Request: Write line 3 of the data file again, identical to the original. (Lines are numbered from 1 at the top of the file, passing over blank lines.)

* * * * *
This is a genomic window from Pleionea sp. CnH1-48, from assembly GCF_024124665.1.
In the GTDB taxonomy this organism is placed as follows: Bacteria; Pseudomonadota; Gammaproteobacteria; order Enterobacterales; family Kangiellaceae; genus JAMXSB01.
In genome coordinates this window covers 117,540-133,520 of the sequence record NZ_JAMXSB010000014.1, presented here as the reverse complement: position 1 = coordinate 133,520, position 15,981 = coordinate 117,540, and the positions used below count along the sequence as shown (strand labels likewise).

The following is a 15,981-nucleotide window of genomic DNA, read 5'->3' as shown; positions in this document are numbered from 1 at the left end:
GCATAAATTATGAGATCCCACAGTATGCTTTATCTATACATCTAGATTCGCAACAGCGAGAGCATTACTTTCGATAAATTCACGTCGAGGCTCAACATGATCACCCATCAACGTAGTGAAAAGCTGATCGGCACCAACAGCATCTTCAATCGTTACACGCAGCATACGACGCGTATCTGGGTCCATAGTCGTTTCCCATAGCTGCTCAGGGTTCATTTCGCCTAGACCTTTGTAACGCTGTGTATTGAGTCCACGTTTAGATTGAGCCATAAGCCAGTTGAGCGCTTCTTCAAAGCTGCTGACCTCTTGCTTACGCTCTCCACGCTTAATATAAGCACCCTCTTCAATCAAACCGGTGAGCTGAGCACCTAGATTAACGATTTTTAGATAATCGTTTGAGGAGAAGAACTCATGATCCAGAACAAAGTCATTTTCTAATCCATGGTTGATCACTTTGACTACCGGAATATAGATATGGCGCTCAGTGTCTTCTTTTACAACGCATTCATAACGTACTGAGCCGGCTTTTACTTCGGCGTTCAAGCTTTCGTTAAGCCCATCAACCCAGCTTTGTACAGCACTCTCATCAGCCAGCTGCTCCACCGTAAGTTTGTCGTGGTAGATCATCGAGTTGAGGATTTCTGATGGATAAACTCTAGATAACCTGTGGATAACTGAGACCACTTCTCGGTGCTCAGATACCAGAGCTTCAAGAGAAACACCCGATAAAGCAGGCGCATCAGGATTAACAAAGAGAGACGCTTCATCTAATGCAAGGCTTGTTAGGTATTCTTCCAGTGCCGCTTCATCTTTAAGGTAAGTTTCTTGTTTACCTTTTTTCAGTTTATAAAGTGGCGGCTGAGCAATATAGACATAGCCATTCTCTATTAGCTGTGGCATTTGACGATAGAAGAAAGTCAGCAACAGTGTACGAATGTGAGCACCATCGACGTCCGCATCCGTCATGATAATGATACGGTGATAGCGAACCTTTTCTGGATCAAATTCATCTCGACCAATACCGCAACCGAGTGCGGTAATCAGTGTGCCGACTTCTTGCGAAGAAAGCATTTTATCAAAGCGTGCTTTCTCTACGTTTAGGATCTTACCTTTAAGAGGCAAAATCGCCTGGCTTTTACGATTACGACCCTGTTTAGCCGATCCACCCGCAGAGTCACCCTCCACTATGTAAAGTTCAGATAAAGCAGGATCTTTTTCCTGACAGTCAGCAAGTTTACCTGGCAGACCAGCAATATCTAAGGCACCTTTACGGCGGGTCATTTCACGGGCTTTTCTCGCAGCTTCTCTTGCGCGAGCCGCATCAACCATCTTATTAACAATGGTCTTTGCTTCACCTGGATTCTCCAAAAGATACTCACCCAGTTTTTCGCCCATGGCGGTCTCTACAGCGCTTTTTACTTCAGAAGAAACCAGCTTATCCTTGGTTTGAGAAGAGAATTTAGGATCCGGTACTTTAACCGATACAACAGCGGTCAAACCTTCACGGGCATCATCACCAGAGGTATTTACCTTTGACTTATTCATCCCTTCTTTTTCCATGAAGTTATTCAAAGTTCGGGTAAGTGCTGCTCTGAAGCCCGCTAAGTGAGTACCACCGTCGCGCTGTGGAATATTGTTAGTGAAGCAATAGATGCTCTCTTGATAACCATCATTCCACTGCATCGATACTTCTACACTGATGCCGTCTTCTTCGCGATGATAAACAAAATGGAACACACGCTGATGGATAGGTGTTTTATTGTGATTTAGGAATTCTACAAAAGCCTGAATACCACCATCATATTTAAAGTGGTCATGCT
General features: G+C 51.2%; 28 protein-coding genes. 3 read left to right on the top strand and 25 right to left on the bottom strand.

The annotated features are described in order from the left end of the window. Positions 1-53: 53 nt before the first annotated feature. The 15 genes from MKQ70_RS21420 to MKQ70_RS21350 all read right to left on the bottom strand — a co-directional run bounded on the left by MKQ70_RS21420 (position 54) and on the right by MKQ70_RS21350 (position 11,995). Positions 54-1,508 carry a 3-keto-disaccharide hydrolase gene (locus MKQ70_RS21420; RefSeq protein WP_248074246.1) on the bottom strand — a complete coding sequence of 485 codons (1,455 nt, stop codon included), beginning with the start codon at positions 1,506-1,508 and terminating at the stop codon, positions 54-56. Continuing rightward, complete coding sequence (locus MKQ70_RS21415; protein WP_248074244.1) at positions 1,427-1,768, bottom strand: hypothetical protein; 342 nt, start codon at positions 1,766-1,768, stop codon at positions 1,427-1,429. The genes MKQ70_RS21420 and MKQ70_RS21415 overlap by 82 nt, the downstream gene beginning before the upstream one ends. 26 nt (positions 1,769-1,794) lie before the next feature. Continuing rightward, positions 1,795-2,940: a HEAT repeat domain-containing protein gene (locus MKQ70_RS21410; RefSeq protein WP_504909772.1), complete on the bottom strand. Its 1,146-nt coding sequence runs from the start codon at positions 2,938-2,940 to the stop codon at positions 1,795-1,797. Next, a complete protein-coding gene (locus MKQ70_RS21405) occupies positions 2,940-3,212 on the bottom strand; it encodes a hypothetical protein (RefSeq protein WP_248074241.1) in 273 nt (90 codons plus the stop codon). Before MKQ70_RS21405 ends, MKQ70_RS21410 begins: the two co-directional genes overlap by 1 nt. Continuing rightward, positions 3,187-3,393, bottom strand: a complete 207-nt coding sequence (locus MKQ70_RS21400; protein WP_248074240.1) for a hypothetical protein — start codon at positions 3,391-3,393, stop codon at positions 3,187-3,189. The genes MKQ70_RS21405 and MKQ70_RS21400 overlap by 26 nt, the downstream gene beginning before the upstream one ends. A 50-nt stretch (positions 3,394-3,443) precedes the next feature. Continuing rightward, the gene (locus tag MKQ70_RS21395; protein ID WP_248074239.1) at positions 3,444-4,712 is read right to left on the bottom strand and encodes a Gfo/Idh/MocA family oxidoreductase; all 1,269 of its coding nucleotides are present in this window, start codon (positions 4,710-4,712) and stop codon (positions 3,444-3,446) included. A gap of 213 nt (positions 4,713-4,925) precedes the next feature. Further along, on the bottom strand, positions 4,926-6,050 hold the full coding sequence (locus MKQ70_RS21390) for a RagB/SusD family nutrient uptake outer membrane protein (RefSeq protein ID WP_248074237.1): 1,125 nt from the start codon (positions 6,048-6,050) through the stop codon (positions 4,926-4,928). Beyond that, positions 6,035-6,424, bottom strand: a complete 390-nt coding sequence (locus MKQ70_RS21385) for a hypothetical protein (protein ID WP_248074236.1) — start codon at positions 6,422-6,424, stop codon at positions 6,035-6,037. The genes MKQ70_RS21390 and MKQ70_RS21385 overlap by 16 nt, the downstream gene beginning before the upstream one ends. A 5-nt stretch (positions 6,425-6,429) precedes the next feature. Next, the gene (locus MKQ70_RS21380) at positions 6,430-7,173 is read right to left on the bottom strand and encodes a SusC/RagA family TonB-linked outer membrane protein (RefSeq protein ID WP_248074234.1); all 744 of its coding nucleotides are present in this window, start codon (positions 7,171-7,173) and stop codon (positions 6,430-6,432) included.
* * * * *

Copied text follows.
In genome coordinates this window covers 117,540-133,520 of the sequence record NZ_JAMXSB010000014.1, presented here as the reverse complement: position 1 = coordinate 133,520, position 15,981 = coordinate 117,540, and the positions used below count along the sequence as shown (strand labels likewise).